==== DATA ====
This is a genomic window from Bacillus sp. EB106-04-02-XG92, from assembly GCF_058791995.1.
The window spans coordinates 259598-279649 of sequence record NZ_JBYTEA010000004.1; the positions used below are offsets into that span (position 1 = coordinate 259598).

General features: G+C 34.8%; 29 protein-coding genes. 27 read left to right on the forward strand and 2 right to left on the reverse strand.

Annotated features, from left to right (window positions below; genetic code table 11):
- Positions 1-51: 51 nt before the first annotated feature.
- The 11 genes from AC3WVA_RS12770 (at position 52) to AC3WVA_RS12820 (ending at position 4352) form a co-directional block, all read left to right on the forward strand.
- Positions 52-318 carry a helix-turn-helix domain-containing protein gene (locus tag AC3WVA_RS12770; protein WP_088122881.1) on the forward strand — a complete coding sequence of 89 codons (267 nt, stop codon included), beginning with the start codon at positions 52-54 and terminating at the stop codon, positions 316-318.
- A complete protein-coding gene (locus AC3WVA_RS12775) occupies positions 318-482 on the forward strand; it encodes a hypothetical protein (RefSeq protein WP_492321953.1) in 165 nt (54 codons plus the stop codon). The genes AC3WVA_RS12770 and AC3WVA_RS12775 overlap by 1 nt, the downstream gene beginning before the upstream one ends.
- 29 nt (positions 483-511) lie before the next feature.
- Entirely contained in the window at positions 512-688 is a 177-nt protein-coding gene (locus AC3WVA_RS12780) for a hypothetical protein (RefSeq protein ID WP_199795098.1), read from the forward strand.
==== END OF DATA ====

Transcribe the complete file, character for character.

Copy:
This is a genomic window from Bacillus sp. EB106-04-02-XG92, from assembly GCF_058791995.1.
The window spans coordinates 259598-279649 of sequence record NZ_JBYTEA010000004.1; the positions used below are offsets into that span (position 1 = coordinate 259598).

General features: G+C 34.8%; 29 protein-coding genes. 27 read left to right on the forward strand and 2 right to left on the reverse strand.

Annotated features, from left to right (window positions below; genetic code table 11):
- Positions 1-51: 51 nt before the first annotated feature.
- The 11 genes from AC3WVA_RS12770 (at position 52) to AC3WVA_RS12820 (ending at position 4352) form a co-directional block, all read left to right on the forward strand.
- Positions 52-318 carry a helix-turn-helix domain-containing protein gene (locus tag AC3WVA_RS12770; protein WP_088122881.1) on the forward strand — a complete coding sequence of 89 codons (267 nt, stop codon included), beginning with the start codon at positions 52-54 and terminating at the stop codon, positions 316-318.
- A complete protein-coding gene (locus AC3WVA_RS12775) occupies positions 318-482 on the forward strand; it encodes a hypothetical protein (RefSeq protein WP_492321953.1) in 165 nt (54 codons plus the stop codon). The genes AC3WVA_RS12770 and AC3WVA_RS12775 overlap by 1 nt, the downstream gene beginning before the upstream one ends.
- 29 nt (positions 483-511) lie before the next feature.
- Entirely contained in the window at positions 512-688 is a 177-nt protein-coding gene (locus AC3WVA_RS12780) for a hypothetical protein (RefSeq protein ID WP_199795098.1), read from the forward strand.